You don't even have to go to one of the parks to get some health benefits, since the Get Fit Club is now online. I've signed up to get email links to Tai Chi videos hosted by my friend, Sufi Dennis White. Hensley said more activities will be available later in the summer.
Vermilion Art Contest
Is "All Washed Up"
Public art is taking a step into the past in Vermilion. The Main Street Vermilion group began The Postcard Project with last year's unveiling of a mural depicting a vintage local postcard - the first of a planned 15 murals, according to the group's executive director Marilou Suszko.
"It's going to be a really nostalgic look at Vermilion's history, and history of a vacation location as well," Suszko said. "They're going to be installed all over Vermilion, not just downtown."
The group is also preparing for the "All Washed Up" art contest.
Last year, more than 800 people came to the event that featured art made from driftwood. This year, the contest is online. The gallery will be on the group's website through August 5 for voting. Visit mainstreetvermilion.org/all-washed-up to take a look at last year's entries. They include other "washed up" items like beach glass, and are in the form of furniture, sculpture, mosaics, carving, and more.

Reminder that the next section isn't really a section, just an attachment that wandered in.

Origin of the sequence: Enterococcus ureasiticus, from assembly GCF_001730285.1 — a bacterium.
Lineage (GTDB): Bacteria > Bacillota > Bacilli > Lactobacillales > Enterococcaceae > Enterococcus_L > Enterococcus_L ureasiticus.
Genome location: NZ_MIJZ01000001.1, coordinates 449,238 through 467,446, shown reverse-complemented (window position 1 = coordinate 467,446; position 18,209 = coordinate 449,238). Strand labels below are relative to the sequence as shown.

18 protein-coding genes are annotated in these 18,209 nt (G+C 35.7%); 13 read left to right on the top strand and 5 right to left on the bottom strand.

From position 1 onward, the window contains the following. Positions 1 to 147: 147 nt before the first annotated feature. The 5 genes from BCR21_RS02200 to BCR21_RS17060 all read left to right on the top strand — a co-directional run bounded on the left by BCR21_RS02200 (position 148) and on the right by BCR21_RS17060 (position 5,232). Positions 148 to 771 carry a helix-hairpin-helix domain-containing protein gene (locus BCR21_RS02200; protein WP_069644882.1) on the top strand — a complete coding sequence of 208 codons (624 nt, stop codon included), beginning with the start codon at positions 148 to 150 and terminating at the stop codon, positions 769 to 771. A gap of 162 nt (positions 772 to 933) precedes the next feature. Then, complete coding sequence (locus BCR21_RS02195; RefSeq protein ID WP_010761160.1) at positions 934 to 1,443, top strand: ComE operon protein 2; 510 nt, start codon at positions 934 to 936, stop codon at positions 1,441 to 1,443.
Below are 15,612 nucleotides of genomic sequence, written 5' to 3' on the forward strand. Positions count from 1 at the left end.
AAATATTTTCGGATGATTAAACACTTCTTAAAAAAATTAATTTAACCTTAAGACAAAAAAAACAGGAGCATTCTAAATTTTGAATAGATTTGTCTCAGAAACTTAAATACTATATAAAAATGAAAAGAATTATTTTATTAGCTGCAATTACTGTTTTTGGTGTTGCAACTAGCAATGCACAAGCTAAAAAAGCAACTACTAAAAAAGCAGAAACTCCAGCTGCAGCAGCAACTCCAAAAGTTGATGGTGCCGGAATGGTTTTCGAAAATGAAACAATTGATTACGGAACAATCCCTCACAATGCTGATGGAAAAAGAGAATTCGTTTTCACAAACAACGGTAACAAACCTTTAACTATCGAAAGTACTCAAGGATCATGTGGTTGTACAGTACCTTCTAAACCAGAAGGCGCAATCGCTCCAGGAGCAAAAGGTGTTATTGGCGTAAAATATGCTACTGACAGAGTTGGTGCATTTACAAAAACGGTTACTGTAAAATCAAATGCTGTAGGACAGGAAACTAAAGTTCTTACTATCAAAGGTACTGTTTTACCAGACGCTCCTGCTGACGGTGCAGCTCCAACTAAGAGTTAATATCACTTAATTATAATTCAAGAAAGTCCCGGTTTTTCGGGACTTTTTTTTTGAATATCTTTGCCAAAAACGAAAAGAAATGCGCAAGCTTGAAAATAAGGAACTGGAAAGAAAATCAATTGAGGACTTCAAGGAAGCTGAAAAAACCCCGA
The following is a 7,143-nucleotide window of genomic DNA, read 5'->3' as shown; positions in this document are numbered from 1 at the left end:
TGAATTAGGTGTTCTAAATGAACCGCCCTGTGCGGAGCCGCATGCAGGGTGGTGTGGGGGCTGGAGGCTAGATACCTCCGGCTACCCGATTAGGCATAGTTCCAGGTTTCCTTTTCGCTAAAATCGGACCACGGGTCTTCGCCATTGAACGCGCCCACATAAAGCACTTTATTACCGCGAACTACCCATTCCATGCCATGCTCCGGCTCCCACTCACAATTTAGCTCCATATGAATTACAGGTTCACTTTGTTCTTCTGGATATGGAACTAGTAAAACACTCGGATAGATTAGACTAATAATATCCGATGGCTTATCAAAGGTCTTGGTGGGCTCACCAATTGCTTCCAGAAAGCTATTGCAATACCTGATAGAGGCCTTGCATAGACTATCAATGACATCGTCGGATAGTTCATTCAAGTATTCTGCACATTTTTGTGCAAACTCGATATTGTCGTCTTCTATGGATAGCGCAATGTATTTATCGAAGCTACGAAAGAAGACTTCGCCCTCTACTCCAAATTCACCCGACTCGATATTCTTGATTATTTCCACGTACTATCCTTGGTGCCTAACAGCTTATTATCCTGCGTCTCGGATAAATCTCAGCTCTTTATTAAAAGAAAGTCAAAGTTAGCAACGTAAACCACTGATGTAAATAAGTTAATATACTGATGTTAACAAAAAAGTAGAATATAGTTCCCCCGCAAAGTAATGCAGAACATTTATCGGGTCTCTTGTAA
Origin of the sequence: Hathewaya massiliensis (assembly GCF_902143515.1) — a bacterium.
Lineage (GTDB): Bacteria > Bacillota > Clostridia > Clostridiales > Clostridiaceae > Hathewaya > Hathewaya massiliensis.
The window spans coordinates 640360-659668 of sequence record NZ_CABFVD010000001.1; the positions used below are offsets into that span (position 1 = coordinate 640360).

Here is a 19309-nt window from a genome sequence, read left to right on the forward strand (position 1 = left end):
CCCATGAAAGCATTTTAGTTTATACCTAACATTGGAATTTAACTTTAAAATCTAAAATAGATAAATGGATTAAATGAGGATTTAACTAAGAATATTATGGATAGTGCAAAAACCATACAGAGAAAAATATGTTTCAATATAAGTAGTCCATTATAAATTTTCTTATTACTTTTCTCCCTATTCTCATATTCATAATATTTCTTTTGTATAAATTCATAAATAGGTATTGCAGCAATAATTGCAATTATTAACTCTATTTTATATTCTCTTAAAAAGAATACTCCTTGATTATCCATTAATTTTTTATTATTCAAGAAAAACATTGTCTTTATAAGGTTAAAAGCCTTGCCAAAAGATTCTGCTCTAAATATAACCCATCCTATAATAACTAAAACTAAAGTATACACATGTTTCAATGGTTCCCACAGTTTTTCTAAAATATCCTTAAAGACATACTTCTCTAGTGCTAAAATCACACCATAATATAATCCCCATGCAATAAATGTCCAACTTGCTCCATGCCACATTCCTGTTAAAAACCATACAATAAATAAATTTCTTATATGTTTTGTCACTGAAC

This year's winning entries will be on display from mid-August to mid-September.
Suszko said the Vermilion Arts Guild will have a "Sea and Shore" exhibit on July 18.
Lakeside Chautauqua is also holding an online art show. The deadline for submissions is July 25. The Lakeside Plein Air Art Festival is scheduled for July 17 through 19, when the art will be available in the "Wet Paint Sale."
Port Clinton ARTWalks
In Port Clinton, the ARTWalks sponsored by the Greater Port Clinton Area Arts Council will begin again on July 23. This year, the artists will be located further apart to accommodate social distancing and the Meals On Madison outdoor dining area.
Downtown Port Clinton will also be home to new First Friday events, in which downtown businesses are invited to stay open on the first Friday night of each month to add to the new atmosphere provided by the Meals On Madison area.